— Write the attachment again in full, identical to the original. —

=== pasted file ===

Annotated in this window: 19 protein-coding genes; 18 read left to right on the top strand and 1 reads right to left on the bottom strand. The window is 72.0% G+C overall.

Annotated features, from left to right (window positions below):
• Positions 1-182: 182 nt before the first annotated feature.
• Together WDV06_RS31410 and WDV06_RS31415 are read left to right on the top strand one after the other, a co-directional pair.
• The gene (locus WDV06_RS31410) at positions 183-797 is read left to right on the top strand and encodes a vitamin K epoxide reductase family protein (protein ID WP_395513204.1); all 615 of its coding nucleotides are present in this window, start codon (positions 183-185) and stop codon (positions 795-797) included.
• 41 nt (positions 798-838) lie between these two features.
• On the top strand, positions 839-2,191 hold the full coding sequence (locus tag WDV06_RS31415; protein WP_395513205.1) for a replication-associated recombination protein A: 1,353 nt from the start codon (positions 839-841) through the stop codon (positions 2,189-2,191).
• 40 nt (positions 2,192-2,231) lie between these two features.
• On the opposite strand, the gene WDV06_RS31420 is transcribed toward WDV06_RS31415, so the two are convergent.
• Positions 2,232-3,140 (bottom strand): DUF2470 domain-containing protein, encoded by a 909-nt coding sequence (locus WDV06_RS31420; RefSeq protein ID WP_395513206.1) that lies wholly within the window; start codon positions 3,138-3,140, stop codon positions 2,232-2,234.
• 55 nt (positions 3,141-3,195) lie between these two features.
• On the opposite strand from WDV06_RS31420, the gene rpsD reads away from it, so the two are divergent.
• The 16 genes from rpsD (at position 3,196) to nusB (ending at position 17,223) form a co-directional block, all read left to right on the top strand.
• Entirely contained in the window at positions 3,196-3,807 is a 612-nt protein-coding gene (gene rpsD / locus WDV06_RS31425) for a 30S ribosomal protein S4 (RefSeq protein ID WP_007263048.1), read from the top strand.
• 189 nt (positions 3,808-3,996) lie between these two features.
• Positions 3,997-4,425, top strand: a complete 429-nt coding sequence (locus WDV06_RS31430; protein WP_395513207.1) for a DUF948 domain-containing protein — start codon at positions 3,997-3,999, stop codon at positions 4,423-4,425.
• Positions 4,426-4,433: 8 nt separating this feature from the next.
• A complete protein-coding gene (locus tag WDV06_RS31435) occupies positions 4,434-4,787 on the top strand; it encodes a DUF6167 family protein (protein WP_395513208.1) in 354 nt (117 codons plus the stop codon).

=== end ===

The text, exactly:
Annotated in this window: 19 protein-coding genes; 18 read left to right on the top strand and 1 reads right to left on the bottom strand. The window is 72.0% G+C overall.

Annotated features, from left to right (window positions below):
• Positions 1-182: 182 nt before the first annotated feature.
• Together WDV06_RS31410 and WDV06_RS31415 are read left to right on the top strand one after the other, a co-directional pair.
• The gene (locus WDV06_RS31410) at positions 183-797 is read left to right on the top strand and encodes a vitamin K epoxide reductase family protein (protein ID WP_395513204.1); all 615 of its coding nucleotides are present in this window, start codon (positions 183-185) and stop codon (positions 795-797) included.
• 41 nt (positions 798-838) lie between these two features.
• On the top strand, positions 839-2,191 hold the full coding sequence (locus tag WDV06_RS31415; protein WP_395513205.1) for a replication-associated recombination protein A: 1,353 nt from the start codon (positions 839-841) through the stop codon (positions 2,189-2,191).
• 40 nt (positions 2,192-2,231) lie between these two features.
• On the opposite strand, the gene WDV06_RS31420 is transcribed toward WDV06_RS31415, so the two are convergent.
• Positions 2,232-3,140 (bottom strand): DUF2470 domain-containing protein, encoded by a 909-nt coding sequence (locus WDV06_RS31420; RefSeq protein ID WP_395513206.1) that lies wholly within the window; start codon positions 3,138-3,140, stop codon positions 2,232-2,234.
• 55 nt (positions 3,141-3,195) lie between these two features.
• On the opposite strand from WDV06_RS31420, the gene rpsD reads away from it, so the two are divergent.
• The 16 genes from rpsD (at position 3,196) to nusB (ending at position 17,223) form a co-directional block, all read left to right on the top strand.
• Entirely contained in the window at positions 3,196-3,807 is a 612-nt protein-coding gene (gene rpsD / locus WDV06_RS31425) for a 30S ribosomal protein S4 (RefSeq protein ID WP_007263048.1), read from the top strand.
• 189 nt (positions 3,808-3,996) lie between these two features.
• Positions 3,997-4,425, top strand: a complete 429-nt coding sequence (locus WDV06_RS31430; protein WP_395513207.1) for a DUF948 domain-containing protein — start codon at positions 3,997-3,999, stop codon at positions 4,423-4,425.
• Positions 4,426-4,433: 8 nt separating this feature from the next.
• A complete protein-coding gene (locus tag WDV06_RS31435) occupies positions 4,434-4,787 on the top strand; it encodes a DUF6167 family protein (protein WP_395513208.1) in 354 nt (117 codons plus the stop codon).